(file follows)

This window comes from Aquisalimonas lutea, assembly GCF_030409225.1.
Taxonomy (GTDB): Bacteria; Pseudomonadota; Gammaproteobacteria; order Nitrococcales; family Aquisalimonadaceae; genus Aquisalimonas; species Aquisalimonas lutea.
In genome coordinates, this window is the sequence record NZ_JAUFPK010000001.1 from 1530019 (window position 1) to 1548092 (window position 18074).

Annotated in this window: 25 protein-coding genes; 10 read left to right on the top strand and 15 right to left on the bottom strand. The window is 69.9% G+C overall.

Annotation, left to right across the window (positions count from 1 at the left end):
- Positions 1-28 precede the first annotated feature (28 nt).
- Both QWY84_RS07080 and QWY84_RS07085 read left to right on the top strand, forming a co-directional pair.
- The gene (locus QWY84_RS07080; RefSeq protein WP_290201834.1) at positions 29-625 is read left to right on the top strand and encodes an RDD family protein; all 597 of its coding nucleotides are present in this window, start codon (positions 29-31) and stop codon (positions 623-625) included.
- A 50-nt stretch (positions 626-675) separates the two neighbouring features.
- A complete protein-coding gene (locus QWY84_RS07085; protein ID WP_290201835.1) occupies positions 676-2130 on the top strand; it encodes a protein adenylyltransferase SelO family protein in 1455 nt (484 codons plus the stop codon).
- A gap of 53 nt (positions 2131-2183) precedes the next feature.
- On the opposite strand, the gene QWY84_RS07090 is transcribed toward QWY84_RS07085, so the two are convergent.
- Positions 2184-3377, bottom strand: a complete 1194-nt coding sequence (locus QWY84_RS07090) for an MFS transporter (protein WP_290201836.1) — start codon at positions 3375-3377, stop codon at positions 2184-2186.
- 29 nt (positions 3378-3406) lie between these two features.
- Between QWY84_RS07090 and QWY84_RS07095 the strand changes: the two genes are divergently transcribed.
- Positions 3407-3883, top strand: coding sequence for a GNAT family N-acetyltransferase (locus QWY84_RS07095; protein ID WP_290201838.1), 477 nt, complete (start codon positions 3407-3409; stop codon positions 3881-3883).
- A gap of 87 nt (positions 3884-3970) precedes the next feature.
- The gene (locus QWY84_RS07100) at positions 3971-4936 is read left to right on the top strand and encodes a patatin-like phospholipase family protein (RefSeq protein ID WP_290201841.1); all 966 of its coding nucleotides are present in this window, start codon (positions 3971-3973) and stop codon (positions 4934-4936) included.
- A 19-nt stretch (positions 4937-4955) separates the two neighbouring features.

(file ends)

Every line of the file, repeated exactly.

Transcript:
This window comes from Aquisalimonas lutea, assembly GCF_030409225.1.
Taxonomy (GTDB): Bacteria; Pseudomonadota; Gammaproteobacteria; order Nitrococcales; family Aquisalimonadaceae; genus Aquisalimonas; species Aquisalimonas lutea.
In genome coordinates, this window is the sequence record NZ_JAUFPK010000001.1 from 1530019 (window position 1) to 1548092 (window position 18074).

Annotated in this window: 25 protein-coding genes; 10 read left to right on the top strand and 15 right to left on the bottom strand. The window is 69.9% G+C overall.

Annotation, left to right across the window (positions count from 1 at the left end):
- Positions 1-28 precede the first annotated feature (28 nt).
- Both QWY84_RS07080 and QWY84_RS07085 read left to right on the top strand, forming a co-directional pair.
- The gene (locus QWY84_RS07080; RefSeq protein WP_290201834.1) at positions 29-625 is read left to right on the top strand and encodes an RDD family protein; all 597 of its coding nucleotides are present in this window, start codon (positions 29-31) and stop codon (positions 623-625) included.
- A 50-nt stretch (positions 626-675) separates the two neighbouring features.
- A complete protein-coding gene (locus QWY84_RS07085; protein ID WP_290201835.1) occupies positions 676-2130 on the top strand; it encodes a protein adenylyltransferase SelO family protein in 1455 nt (484 codons plus the stop codon).
- A gap of 53 nt (positions 2131-2183) precedes the next feature.
- On the opposite strand, the gene QWY84_RS07090 is transcribed toward QWY84_RS07085, so the two are convergent.
- Positions 2184-3377, bottom strand: a complete 1194-nt coding sequence (locus QWY84_RS07090) for an MFS transporter (protein WP_290201836.1) — start codon at positions 3375-3377, stop codon at positions 2184-2186.
- 29 nt (positions 3378-3406) lie between these two features.
- Between QWY84_RS07090 and QWY84_RS07095 the strand changes: the two genes are divergently transcribed.
- Positions 3407-3883, top strand: coding sequence for a GNAT family N-acetyltransferase (locus QWY84_RS07095; protein ID WP_290201838.1), 477 nt, complete (start codon positions 3407-3409; stop codon positions 3881-3883).
- A gap of 87 nt (positions 3884-3970) precedes the next feature.
- The gene (locus QWY84_RS07100) at positions 3971-4936 is read left to right on the top strand and encodes a patatin-like phospholipase family protein (RefSeq protein ID WP_290201841.1); all 966 of its coding nucleotides are present in this window, start codon (positions 3971-3973) and stop codon (positions 4934-4936) included.
- A 19-nt stretch (positions 4937-4955) separates the two neighbouring features.